Wednesday, March 19, 2008

Me in Melbourne

As I write this, I’m taking afternoon tea in a large, comfy wing chair angled toward the window and its view of the Melbourne skyline in the waning hours of the afternoon. The red and yellow stripes of old-fashioned Flinders Station stretch out in front of me along the river, blending gradually into Gothic church spires and the contemporary rock-like bulk of Federation Square. Beyond the riverfront, the silver skyline of the central business district gleams in the afternoon sun against a backdrop of a bright blue sky brushed lazily with cirrus clouds.

Last night, on the way in from the airport, Joey’s boss asked me, “What do you plan to do in Melbourne?” I offered some lame excuse, parroting the typical Singaporean response (“shopping”), but the truth is that I came to Melbourne for no definite reason. I like to breathe the bracing cool, dry air, such a contrast to the tropics. I like to wake up in the morning with the real possibility of a good hair day. I like to walk outdoors along the tree-lined river under a blue, sunny sky. I like to browse in department stores designed for Caucasian bodies and listen to buskers singing country music on the street corners. And any time I tire of wandering, I like being able to turn down the first laneway in my path, where there are guaranteed to be at least a dozen hole-in-the-wall coffee shops and cafes. There’s something in the feel of the place that stirs my nostalgia for heady September days in Boston and Cambridge. All that’s missing is a course guide and a couple of crew shells practicing out on the water.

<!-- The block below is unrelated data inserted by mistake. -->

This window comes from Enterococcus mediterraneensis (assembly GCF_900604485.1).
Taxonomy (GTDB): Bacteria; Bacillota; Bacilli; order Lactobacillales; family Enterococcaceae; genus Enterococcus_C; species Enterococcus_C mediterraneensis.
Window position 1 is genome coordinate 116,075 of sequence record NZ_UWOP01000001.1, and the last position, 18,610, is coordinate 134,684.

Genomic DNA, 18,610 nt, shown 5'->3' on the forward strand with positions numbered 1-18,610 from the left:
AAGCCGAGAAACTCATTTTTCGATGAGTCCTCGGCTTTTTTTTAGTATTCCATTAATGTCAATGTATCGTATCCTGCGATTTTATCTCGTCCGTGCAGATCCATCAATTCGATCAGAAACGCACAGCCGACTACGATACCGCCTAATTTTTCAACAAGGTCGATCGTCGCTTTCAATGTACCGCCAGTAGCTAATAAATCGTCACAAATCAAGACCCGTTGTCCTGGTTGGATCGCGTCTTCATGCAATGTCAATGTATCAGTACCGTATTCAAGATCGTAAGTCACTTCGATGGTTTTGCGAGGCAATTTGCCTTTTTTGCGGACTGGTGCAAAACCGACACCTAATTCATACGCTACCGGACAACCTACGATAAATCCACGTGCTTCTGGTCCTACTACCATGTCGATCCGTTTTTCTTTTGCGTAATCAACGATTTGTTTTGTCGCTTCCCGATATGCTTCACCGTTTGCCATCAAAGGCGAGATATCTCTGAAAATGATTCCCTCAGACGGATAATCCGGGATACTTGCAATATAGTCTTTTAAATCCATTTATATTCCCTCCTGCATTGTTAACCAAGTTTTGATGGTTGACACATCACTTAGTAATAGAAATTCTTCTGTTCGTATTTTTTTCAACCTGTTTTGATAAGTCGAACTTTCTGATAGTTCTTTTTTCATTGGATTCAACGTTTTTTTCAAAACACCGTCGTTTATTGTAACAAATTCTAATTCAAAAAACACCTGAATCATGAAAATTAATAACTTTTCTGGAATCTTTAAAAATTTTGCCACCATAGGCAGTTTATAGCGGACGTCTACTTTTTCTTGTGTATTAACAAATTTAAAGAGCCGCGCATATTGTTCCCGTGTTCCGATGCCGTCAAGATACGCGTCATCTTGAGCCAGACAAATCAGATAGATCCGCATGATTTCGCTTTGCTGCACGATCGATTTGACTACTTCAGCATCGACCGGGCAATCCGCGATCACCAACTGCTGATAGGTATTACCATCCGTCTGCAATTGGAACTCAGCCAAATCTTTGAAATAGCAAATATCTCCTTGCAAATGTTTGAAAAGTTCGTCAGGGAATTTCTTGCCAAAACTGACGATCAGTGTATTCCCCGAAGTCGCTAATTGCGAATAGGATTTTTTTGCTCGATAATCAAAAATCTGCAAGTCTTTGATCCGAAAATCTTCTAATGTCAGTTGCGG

All this, of course, is tempered by the twinge of guilt I feel because my beloved, the reason I’m here in the first place, is stuck all day in a nondescript, windowless office north of the city in bland, suburban Noble Park. And during the evenings, when business meetings in the hotel lobby last until 11 p.m. and the glow of the laptop and the clacking of the keys continue long after I finally fall asleep, I sense that my other half may not be taking full advantage of our river and skyline view. It’s a lovely sight; as I’m gazing out right now, pairs of gulls are swooping gracefully over the river while commuter trains slide languidly in and out of the station. But it seems to me that the view would be even better shared.


Anonymous said...

Lovely, Lovely, I'd love to be there with you. Nice description.

Tobey said...

Wow--thanks for bringing us all along on vacation with you! :)

airedale said...

great travelling, r=trust that you are well?

Andrew said...

You're a really good writer, Jenn.